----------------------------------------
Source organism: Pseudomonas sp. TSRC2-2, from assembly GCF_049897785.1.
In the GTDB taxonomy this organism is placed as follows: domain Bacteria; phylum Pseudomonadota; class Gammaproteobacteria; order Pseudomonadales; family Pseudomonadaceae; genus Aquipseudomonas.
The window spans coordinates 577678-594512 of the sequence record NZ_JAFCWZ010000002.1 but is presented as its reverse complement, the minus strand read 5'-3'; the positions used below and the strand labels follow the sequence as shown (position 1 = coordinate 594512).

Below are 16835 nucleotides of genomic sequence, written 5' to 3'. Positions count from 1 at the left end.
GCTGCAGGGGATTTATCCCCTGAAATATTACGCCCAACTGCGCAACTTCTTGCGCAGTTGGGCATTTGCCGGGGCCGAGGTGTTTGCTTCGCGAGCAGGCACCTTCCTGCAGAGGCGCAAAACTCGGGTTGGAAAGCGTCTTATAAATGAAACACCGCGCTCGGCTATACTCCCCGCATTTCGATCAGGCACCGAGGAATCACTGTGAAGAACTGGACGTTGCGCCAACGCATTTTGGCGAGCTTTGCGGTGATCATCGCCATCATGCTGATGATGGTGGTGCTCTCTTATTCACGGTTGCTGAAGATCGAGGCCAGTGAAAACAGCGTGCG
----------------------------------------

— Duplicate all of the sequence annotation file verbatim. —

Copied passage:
Source organism: Pseudomonas sp. TSRC2-2, from assembly GCF_049897785.1.
In the GTDB taxonomy this organism is placed as follows: domain Bacteria; phylum Pseudomonadota; class Gammaproteobacteria; order Pseudomonadales; family Pseudomonadaceae; genus Aquipseudomonas.
The window spans coordinates 577678-594512 of the sequence record NZ_JAFCWZ010000002.1 but is presented as its reverse complement, the minus strand read 5'-3'; the positions used below and the strand labels follow the sequence as shown (position 1 = coordinate 594512).

Below are 16835 nucleotides of genomic sequence, written 5' to 3'. Positions count from 1 at the left end.
GCTGCAGGGGATTTATCCCCTGAAATATTACGCCCAACTGCGCAACTTCTTGCGCAGTTGGGCATTTGCCGGGGCCGAGGTGTTTGCTTCGCGAGCAGGCACCTTCCTGCAGAGGCGCAAAACTCGGGTTGGAAAGCGTCTTATAAATGAAACACCGCGCTCGGCTATACTCCCCGCATTTCGATCAGGCACCGAGGAATCACTGTGAAGAACTGGACGTTGCGCCAACGCATTTTGGCGAGCTTTGCGGTGATCATCGCCATCATGCTGATGATGGTGGTGCTCTCTTATTCACGGTTGCTGAAGATCGAGGCCAGTGAAAACAGCGTGCG